How Halloween Leftovers Led To The Creation Of Caramel Apples

Apples have quite the history. From the moment Dionysus gave one of these juicy fruits to Aphrodite to when Eve plucked one from the tree of knowledge, this fruit has forever been linked to love and affection, forbidden or otherwise, according to Symbolsage.com. But when Halloween rolls around, apples are linked to another type of love — the candied or caramel variety. But, how did apples become so connected with this day of trick-or-treating? Joan Morgan, author of The New Book of Apples, told NPR, "Apples, apple peels, and even pips have long been used to peer into the romantic future." In fact, Morgan goes on to explain that's why we bob for apples on the holiday, to determine future couplings.

So, when did candied and caramel apples make their debut and their mark on All Hallows' Eve? NPR says these delicious treats are a little more modern in nature. In fact, we would have to wait until the early 1900s for candied apples — aka apples dipped in a liquid sugar — to become a thing. Per Gold Medal Popcorn, it was almost another 50 years after that when caramel apples were invented. But once these sweet apples made their presence known, there was no going back.   

A Kraft employee came up with the first caramel apple

According to Gold Medal Popcorn, it wasn't until the 1950s that we got to experience the sweet sensation of hardened caramel wrapped around an apple. In fact, it was our favorite makers of Mac and Cheese that would lead the way. An employee of Kraft Foods named Dan Walker is credited with inventing the caramel apple. And as with most great inventions, it was by pure accident. It's said the caramel apple came about after Walker was using a little ingenuity with figuring out how to use up some leftover Halloween caramels. As the story goes, Walker melted them to form a sticky liquid that he then dipped the apples in. Of course, that's all it took and the seasonal treat was born.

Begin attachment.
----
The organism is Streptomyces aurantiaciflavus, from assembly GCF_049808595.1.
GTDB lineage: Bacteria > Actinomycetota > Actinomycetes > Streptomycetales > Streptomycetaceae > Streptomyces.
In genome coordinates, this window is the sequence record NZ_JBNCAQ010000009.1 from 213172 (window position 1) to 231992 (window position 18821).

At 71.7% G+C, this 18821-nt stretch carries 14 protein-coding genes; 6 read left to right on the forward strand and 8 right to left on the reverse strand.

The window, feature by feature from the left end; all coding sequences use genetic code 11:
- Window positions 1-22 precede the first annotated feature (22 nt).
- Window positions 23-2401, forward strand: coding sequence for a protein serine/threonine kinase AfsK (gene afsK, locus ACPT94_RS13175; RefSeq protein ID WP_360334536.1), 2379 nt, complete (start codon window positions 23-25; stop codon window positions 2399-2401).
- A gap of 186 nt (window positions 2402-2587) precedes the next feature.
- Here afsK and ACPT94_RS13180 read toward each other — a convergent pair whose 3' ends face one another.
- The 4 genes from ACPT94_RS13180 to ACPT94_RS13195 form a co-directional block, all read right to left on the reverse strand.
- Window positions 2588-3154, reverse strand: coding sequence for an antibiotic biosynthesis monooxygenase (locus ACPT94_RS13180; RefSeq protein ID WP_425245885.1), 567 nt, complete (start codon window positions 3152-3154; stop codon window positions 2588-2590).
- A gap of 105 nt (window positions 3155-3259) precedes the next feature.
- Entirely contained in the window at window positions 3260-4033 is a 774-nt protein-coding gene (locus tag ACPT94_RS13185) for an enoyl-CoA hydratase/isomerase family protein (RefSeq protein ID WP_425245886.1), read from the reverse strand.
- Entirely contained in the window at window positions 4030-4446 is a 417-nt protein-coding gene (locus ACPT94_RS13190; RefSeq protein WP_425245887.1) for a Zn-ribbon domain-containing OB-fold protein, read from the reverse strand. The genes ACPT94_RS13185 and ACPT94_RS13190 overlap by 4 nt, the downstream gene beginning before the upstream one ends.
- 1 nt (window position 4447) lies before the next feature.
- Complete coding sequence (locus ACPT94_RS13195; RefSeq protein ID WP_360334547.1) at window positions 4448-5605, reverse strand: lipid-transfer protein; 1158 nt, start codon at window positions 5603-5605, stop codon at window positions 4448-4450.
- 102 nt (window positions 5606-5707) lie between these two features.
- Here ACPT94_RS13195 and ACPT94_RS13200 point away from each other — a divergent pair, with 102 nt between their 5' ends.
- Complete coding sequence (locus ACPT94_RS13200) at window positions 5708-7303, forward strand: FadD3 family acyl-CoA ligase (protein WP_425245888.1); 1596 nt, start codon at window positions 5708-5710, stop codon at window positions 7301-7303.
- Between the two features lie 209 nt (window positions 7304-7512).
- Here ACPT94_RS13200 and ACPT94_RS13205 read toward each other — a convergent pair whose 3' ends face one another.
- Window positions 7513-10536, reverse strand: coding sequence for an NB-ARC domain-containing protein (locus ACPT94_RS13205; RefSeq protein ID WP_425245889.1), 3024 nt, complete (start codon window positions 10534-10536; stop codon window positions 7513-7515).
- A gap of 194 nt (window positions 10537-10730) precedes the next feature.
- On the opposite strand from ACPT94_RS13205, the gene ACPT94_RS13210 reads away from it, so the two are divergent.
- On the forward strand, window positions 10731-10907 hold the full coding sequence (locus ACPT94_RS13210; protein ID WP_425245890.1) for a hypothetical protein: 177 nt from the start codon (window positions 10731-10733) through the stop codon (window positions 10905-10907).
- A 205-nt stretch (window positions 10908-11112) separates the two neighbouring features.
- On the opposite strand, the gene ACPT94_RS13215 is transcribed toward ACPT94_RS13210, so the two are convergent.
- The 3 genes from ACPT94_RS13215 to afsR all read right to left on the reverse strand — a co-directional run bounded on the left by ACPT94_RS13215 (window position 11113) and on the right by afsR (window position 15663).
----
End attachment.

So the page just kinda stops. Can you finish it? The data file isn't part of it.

Per Gold Medal Popcorn, caramel apples were dipped by hand until 1960 — that's when the first machine was created by Vito Raimondi of Chicago to handle all the dipping. According to Southern Living, if you want to treat your family to a homemade version of this nostalgic Halloween treat (which also makes a fun activity to do with kids), you'll want to choose the right type of apple as that's what really makes or breaks this spooky and fruity treat. The article suggests that Granny Smith is the apple of preference since its tart qualities will counter some of the sweetness, and they strongly caution against using an overly sweet and soft apple like Red Delicious that can become mealy.